Sex Offender Registry
Many cities have established online sex offender registries, where anyone can find a list of pictures
and names of residents who have been convicted of a sex crime. Although many citizens welcome these
lists as a safeguard against potentially dangerous people, they are not without criticism.
One common criticism of sex offender registries is that there is no distinction between more serious
and less serious crimes. In many states, an 18-year-old who has sex with a consenting 16-year-old can
be convicted of statutory rape. The term “statutory rape” can be very misleading and is controversial
in itself, but essentially means one person was younger than the age of consent and therefore cannot
“consent” for legal purposes, even if in reality the person was willing.
As far as these lists are concerned, however, the 18-year-old might could have just as easily been convicted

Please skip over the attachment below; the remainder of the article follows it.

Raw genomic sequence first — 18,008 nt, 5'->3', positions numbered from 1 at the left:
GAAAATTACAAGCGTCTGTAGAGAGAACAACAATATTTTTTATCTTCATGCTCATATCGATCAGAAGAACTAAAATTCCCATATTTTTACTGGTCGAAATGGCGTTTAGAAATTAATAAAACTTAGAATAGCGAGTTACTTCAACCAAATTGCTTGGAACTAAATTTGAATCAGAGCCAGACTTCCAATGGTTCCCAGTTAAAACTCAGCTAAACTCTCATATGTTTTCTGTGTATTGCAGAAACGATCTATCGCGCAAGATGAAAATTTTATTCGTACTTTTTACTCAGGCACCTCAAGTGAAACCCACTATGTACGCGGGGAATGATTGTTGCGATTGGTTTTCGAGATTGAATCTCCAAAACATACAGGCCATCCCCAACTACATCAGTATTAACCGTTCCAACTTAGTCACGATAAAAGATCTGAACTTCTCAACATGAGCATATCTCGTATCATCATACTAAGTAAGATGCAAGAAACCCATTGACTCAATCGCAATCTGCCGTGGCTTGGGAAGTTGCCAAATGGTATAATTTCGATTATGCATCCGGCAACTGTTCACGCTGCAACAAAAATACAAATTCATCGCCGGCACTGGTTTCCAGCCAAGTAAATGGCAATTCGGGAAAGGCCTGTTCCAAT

of rape. Regardless of whether the conviction is for having sex with a slightly-younger significant
other or committing a series of violent rapes, a sex crime conviction will result in a person’s face,
name, and address appearing for anyone to see.
In addition, convicted sex offenders are often required to notify all of their neighbors in person of
their convict status. One objection to this practice is that it puts people convicted of a sex offense
at risk for physical, verbal, and emotional abuse. Not everyone would be happy to be notified by a knock
at the door that a sex offender lives nearby, even if their offense was not severe and even if they’ve
paid off their debt to society.
Placement on a sex offender registry can have serious life-altering consequences. If you have been charged
with a sex crime, the skilled San Jose criminal defense attorneys at the law office
of Daniel Jensen, P.C. can help you. Contact us today for more information at [phone-number].